The Pandemic’s a Drag, But a Drag Queen Can Help

From his roots in musical theater, Courter Simmons has become one of New York’s loudest and proudest live-singing drag queens. When the pandemic forced AIDS Walk New York to go virtual, his alter ego, Cacophony Daniels, came to GMHC’s aid in a fabulously resourceful way.

AIDS Walk New York is one of GMHC’s most important fundraisers, but when COVID-19 shut down the usual convivial in-person event at Central Park, Simmons pitched in to organize a virtual drag show, “Queens Squawk for AIDS Walk”, as a team fundraiser.

Simmons said he called a few of his draq queen pals—Sutton Lee Seymour, Paige Turner, Evita Loca, Jacquie Cox and the Provincetown staple, Miss Richfield 1981—and “put together this little show that raised a few thousand dollars for GMHC.”

That led to a holiday fundraiser last year, aptly titled “Bye 2020!”—and then another Queens Squawk virtual show last spring for AIDS Walk New York 2021. “It was a lot of fun, and we raised some good money for GMHC,” Simmons said.

Courter said the drag fundraisers for GMHC were a way to give back. “I came of age in a time when HIV and AIDS were still a really scary thing. The only treatments had severe side effects that made the disease even worse,” he said.

“When I moved to New York as a young, out, gay, sexually active man in 2001, I used GMHC’s testing and counseling services. It’s important to me to pay that forward,” said Simmons, who grew up in Milpitas, California.

GMHC “has been a really important lifeline for a lot of people,” during the pandemic, he said.

“People need help with food and rent, and GMHC really stepped up with the Grab n’ Go meals program,” Simmons continued, adding that the agency’s counseling services, now online, and HIV self-test kits have made a crucial difference for many New Yorkers’ health and well-being.

Simmons actually did his first GMHC fundraiser soon after moving to New York 20 years ago, performing in a gay version of Grease on Fire Island. “It was pretty terrible, but we had a fabulous time anyway,” he said.

Then, in 2013, he and his husband Jason Cianciotto, GMHC’s vice president of communications and policy, started the GMHC Howard Ashman Award & Cabaret, an annual star-studded event at Joe’s Pub that features Broadway actors and celebrities performing Broadway classics to raise money for HIV/AIDS services.

Ashman, the legendary lyricist of Beauty and the Beast and Little Shop of Horrors, died of AIDS-related illness in 1991. Honorees have included the late Terrence McNally, Javier Muñoz, Kathy Najimy, Andrew Rannells, Michael Urie, and Tom Viola.

Who’s That Girl?

Cacophony sprang forth from Simmons’ experience in musical theater and cabaret. Early in his acting career, he performed in New York cabarets for fun.

“It was a great way to get my chops as a singer,” he said. “Nothing prepares you for an audition room any better than singing for a bunch of drunk people in a piano bar!”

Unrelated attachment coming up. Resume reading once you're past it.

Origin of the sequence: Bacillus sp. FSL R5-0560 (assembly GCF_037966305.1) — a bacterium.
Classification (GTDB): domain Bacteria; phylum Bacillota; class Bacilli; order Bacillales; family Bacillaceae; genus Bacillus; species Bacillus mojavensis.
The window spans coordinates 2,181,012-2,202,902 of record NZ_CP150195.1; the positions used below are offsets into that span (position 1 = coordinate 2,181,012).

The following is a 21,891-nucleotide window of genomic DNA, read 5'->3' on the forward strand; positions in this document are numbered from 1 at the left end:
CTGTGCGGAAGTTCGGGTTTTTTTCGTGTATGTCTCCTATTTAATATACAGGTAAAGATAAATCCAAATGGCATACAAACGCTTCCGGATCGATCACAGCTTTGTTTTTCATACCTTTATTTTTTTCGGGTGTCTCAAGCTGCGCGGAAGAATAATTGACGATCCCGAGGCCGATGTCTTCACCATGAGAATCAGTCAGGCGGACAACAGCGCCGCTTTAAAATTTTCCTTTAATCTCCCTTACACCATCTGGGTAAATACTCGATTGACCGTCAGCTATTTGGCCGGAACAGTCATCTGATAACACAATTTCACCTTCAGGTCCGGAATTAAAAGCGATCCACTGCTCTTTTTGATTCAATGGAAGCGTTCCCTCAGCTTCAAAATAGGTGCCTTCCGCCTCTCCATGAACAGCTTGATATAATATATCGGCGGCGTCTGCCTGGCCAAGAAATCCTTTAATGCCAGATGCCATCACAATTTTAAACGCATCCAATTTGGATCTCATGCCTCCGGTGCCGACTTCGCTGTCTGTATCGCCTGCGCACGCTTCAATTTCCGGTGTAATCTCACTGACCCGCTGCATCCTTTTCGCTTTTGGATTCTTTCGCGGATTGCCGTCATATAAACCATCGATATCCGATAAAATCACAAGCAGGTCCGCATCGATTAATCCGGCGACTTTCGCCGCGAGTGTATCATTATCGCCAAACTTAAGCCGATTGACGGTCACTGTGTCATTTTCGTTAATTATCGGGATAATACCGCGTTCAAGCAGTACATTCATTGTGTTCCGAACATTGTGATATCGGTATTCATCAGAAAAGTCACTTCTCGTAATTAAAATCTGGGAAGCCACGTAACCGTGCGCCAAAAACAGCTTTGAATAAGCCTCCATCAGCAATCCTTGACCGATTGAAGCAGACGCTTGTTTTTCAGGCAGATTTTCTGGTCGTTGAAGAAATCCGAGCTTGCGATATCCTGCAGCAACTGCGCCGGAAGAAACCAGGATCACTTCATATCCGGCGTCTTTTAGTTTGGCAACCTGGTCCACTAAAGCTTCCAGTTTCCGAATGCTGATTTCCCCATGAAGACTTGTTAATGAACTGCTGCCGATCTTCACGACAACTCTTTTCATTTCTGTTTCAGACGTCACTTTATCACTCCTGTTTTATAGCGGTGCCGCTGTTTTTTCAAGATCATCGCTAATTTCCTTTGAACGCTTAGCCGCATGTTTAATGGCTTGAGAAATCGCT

Simmons went on to play Frankie Valli in Jersey Boys, joining the first national tour in 2007 and then performing in the Canadian, Las Vegas, Broadway, and Off-Broadway companies. It was during the national tour that he started doing drag with other show members after hours.

Many in the company traveled with a Tivo just to record Ru Paul’s Drag Race in the pre-streaming days. That inspired them to throw a drag party, where Simmons and other superfans “went all out,” he said, carving foam for hip padding and learning how to do proper makeup.

“That’s where Cacophony was born,” he said, adding that her name was inspired by the show’s music director, who kept telling Simmons he was singing too loudly.

Cacophony’s fashion sense is as loud as her voice, and she rarely repeats an outfit. Simmons, who’s created all 19 of her sky-high wigs, said he’s lost count of how many dresses she owns. “I’d say at least 50, but probably more.”

After winning a drag queen singing contest, Cacophony started co-hosting her own shows. She won a Bistro Award in 2017 for her cabaret tribute to Howard Ashman, “Under the ‘C’”, and in 2018 began performing on cruise ships all over the world.

But then the pandemic struck, shutting down live performances. At the suggestion of drag event producer Sky Casper, Cacophony started livestreaming virtual shows every Tuesday night at 8 pm on Facebook and built a loyal following. “Cacophony LIVE in Isolation,” which now also streams live on YouTube, Twitter, and TikTok, is at 72 episodes and counting.

“It was a way to scratch that performing itch that I always have, and try to make a living,” Simmons said.

The livestream audience has dwindled as New York reopens, and Cacophony has returned to performing live, co-hosting “Schmoozical Mondays” at a club called, ironically enough, Hush on West 52nd Street.

Simmons hopes to keep Cacophony’s virtual shows going, at least monthly, for her online fans. “It’s a good space for people who for various reasons can’t be out in bars,” he said.

Simmons is sharing his performing chops with the next generation. He and Cianciotto adopted a son, who’s also LGBTQ, just a month before New York’s first RuPaul’s DragCon in 2017. Their son asked to go in drag, so Simmons made them matching sequined gowns, accompanied by Cianciotto with a glitter beard.

“He was the star of the day,” Simmons said. “He’s a great kid. We love him very much.”


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